A Dual Tracer 18F-FCH/18F-FDG PET Imaging of an Orthotopic Brain Tumor Xenograft Model

Yilong Fu, Lai-Chun Ong, Sudhir H. Ranganath, Lin Zheng, Irene Kee, Wenbo Zhan, Sidney Yu, Pierce K. H. Chow, Chi-Hwa Wang, Russell R. Lonser (Editor)

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Early diagnosis of low grade glioma has been a challenge to clinicians. Positron Emission Tomography (PET) using 18F-FDG as a radio-tracer has limited utility in this area because of the high background in normal brain tissue. Other radiotracers such as 18F-Fluorocholine (18F-FCH) could provide better contrast between tumor and normal brain tissue but with high incidence of false positives. In this study, the potential application of a dual tracer 18F-FCH/18F-FDG-PET is investigated in order to improve the sensitivity of PET imaging for low grade glioma diagnosis based on a mouse orthotopic xenograft model. BALB/c nude mice with and without orthotopic glioma xenografts from U87 MG-luc2 glioma cell line are used for the study. The animals are subjected to 18F-FCH and 18F-FDG PET imaging, and images acquired from two separate scans are superimposed for analysis. The 18F-FCH counts are subtracted from the merged images to identify the tumor. Micro-CT, bioluminescence imaging (BLI), histology and measurement of the tumor diameter are also conducted for comparison. Results show that there is a significant contrast in 18F-FCH uptake between tumor and normal brain tissue (2.65 ± 0.98), but with a high false positive rate of 28.6%. The difficulty of identifying the tumor by 18F-FDG only is also proved in this study. All the tumors can be detected based on the dual tracer technique of 18F-FCH/ 18F-FDG-PET imaging in this study, while the false-positive caused by 18F-FCH can be eliminated. Dual tracer 18F-FCH/18F-FDG PET imaging has the potential to improve the visualization of low grade glioma. 18F-FCH delineates tumor areas and the tumor can be identified by subtracting the 18F-FCH counts. The sensitivity was over 95%. Further studies are required to evaluate the possibility of applying this technique in clinical trials.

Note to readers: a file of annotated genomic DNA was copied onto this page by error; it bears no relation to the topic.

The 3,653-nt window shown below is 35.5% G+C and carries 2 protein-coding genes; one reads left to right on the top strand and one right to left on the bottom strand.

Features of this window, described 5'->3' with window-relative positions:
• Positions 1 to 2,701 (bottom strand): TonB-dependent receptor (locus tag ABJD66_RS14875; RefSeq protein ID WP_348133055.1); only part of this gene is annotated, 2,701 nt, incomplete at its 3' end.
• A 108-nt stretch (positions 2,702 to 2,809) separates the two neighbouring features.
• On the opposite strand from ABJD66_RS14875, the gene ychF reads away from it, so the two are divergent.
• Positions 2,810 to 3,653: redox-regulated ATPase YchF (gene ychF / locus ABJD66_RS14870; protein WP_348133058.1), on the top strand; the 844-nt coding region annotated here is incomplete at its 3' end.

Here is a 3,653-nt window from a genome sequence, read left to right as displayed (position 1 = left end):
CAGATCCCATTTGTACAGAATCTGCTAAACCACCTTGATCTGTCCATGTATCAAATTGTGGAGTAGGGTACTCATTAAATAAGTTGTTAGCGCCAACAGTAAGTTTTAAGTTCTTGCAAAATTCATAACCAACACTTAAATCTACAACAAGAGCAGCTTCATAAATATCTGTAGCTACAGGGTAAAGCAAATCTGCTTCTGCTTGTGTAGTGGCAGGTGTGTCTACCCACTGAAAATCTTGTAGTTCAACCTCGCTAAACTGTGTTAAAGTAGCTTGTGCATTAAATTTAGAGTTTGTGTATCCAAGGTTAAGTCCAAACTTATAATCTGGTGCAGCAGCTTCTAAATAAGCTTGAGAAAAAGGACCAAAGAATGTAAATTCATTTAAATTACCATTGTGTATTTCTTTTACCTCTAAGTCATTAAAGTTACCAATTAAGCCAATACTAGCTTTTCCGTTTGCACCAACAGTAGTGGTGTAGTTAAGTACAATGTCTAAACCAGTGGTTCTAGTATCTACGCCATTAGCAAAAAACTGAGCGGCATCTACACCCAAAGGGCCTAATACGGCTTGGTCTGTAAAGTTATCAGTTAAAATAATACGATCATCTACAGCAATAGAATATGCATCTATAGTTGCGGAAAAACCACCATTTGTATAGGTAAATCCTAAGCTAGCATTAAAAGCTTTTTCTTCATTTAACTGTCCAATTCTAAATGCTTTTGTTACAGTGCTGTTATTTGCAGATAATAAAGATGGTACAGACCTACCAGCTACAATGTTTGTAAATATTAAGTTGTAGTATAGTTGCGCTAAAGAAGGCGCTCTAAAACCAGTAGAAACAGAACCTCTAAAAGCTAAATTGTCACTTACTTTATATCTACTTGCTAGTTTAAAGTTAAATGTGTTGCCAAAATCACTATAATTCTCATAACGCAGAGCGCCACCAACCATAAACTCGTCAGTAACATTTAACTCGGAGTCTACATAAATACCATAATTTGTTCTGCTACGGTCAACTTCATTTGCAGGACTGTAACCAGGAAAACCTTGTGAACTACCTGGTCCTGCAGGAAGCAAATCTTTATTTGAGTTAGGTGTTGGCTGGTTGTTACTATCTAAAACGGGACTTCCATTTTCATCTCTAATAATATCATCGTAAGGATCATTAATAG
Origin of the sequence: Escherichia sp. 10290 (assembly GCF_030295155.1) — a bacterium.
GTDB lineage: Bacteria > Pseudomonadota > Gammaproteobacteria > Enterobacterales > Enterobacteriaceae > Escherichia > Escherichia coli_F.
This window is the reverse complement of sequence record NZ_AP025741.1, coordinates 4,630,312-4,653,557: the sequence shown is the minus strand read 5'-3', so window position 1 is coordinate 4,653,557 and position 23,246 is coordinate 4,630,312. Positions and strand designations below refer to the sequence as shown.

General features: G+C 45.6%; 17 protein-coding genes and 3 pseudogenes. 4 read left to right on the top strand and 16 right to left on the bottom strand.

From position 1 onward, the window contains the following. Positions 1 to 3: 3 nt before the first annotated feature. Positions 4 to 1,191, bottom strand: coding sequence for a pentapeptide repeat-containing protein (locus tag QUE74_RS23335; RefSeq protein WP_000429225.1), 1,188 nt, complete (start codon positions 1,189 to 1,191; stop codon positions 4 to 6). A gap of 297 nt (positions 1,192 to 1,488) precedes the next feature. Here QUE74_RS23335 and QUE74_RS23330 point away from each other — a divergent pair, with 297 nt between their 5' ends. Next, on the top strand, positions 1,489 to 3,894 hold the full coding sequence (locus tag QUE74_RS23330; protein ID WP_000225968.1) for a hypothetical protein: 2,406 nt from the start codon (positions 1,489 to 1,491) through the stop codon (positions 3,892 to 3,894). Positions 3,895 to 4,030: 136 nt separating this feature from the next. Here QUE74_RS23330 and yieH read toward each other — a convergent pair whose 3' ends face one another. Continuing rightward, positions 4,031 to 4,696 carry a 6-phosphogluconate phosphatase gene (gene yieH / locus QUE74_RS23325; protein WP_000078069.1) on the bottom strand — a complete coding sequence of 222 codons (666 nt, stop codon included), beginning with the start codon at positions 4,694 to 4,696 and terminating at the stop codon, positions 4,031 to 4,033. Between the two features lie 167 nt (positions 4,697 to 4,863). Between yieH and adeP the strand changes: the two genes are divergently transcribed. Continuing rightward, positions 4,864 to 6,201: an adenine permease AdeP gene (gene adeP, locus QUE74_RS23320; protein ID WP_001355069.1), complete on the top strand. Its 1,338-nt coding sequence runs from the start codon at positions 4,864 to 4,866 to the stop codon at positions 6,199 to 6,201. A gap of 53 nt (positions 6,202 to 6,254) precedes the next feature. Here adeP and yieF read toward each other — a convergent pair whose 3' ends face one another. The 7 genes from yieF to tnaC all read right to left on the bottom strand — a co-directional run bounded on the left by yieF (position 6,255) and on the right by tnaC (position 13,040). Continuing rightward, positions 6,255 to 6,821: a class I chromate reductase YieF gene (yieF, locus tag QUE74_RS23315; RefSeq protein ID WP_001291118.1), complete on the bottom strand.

Original languageEnglish
Article numbere0148123
JournalPloS ONE
Issue number2
Publication statusPublished - 4 Feb 2016

Bibliographical note

Funding: The authors acknowledge the funding support from Biomedical Research Council (BMRC), A*STAR under the grant numbers BMRC/07/1/21/19/508. CHW and WZ acknowledge the support from the National Research Foundation (NRF), Prime Minister’s Office, Singapore under its Campus for Research Excellence and Technological Enterprise (CREATE) programme. Grant Number R-706-001-101-281, National University of Singapore.


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